“It was Akin that did last and the rope tied his neck and hands immediately he swore. He was still denying he stole the phone after that and urged the herbalist to do the thing again. He even vowed that the herbalist should kill him if the thing caught him the second time.
The herbalist pleaded with him that the thing would not kill him; that he should just return my phone to me since it was already confirmed it was in his custody. “The thing was carried out on him again. It was then he now agreed that he had sold the phone for N5, 000 and that the SIMs had been thrown into a river. He begged that he would sell his electronics and give me back the money. I told him he shouldn’t do that but just help me find the SIM.
Thank God the herbalist recorded everything with a camera in his house,” Chidoka concluded. One of the deceased’s closest friends, Atolagbe Ojo, said of him: “The guy is my guy. I know him in the neighbourhood here. I have known him close to two years now. I am also a Yoruba guy. I am a tailor.
Yesterday morning, he told me he would give me two clothes to sew. I begged him to give me two weeks before he would come to collect them because of the workload on me. That was how we departed. He didn’t tell me he would not go to work. I know he is married but I have never seen the wife and children he always told me he had. They live in Lagos, according to him.
I am surprised to suddenly see him in this situation.” His remains were brought down from the tree by members of the National Security and Civil Defence Corps, NSCDC, led by Assistant Commandant Edwin Ugwuja.
Ugwuja told Saturday Mirror in an interview: “When I came to the office this morning around 7am, I was notified that somebody hanged himself here in the village. I mobilized my men and came to the scene of the incident. As it is, investigation will be carried out.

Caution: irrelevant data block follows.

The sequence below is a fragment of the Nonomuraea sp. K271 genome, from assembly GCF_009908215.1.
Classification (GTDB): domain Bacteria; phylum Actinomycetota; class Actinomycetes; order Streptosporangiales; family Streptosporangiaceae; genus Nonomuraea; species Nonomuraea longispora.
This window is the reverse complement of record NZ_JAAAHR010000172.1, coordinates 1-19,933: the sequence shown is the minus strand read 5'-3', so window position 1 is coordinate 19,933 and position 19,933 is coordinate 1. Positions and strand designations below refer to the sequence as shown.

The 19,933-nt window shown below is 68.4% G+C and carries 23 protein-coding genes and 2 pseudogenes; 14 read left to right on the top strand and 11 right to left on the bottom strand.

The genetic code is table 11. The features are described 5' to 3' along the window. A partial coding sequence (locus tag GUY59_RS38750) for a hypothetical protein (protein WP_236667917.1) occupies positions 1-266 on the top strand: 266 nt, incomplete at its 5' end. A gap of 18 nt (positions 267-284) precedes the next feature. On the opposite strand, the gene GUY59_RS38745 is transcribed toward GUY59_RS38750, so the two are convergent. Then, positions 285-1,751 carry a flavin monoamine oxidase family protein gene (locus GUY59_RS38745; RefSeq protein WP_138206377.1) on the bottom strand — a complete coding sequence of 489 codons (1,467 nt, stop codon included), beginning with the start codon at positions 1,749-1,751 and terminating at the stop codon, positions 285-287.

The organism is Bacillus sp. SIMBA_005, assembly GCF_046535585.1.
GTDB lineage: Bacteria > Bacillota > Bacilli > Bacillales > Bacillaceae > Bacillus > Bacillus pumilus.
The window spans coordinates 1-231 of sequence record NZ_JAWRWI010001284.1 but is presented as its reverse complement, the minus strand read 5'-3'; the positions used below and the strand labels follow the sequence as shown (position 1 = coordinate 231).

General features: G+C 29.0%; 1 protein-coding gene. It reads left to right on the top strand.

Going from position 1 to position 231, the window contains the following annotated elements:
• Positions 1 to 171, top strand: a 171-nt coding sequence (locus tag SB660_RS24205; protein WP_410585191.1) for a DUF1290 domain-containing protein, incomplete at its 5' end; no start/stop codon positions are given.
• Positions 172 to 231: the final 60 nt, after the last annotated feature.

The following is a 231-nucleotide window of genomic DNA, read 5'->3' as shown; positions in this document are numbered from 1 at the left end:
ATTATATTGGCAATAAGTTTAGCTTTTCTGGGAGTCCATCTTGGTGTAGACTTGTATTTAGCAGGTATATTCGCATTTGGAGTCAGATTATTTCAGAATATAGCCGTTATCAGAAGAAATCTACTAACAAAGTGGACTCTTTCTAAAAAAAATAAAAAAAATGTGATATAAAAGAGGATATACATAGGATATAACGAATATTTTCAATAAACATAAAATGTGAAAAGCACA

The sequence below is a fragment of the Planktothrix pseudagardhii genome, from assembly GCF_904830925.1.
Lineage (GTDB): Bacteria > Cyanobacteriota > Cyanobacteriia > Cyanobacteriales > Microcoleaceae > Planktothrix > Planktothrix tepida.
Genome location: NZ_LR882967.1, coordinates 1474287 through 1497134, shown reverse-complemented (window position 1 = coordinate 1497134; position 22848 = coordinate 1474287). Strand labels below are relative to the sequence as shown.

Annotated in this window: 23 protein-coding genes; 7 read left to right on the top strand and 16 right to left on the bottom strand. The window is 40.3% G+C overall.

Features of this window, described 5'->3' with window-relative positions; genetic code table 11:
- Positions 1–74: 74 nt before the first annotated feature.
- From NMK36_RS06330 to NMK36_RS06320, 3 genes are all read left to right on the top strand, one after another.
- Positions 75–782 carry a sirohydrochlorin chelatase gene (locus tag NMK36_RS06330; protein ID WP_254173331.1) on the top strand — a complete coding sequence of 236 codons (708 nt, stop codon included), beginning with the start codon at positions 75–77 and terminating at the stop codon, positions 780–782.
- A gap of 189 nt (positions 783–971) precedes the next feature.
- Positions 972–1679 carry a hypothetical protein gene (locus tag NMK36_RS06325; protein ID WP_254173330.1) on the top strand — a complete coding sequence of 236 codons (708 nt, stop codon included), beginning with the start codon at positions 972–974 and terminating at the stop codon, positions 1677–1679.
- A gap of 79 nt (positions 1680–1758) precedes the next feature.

From here, we are taking his corpse to the Nigerian Air Force Base mortuary.” He, however, appealed to Nigerians that suicide is not the best option for whatever form of despondency.
“It is not the best to take your life. There are different ways of solving some issues, especially, personal issues that you have. It is not by taking your life; nobody is expected to take his life,” he urged.
One of the deceased’s friends who refused to give his name said: “It has been long that I knew Akin. I knew him in 2003 in Jabi (Abuja) Akin that I know doesn’t steal. I haven’t heard that he stole. We were living together in a room before he got his apartment. I haven’t seen him steal anyone’s property before. He was a driver; taking drop.
He got his car from someone and made returns to the owner. I am a mechanic; I came back from work on Wednesday and saw him quarrelling over a phone with a neighbour in the compound. “They threatened to take the case of the stolen phone to the police station. Later, I discovered they went to report to soldiers who control traffic on the highway.
The soldiers said they should come the following day to know who actually stole the handset. Later, they decided to consult a herbalist to ascertain who stole the phone. I warned him not to go to a herbalist but he refused. He was even abusing me, calling me all sorts of names because of my advice.
“That was how all of them began to look for a herbalist who could divine into the mystery behind the phone. And, yesterday, they went to the herbalist. All I got to know later is what you see here today.”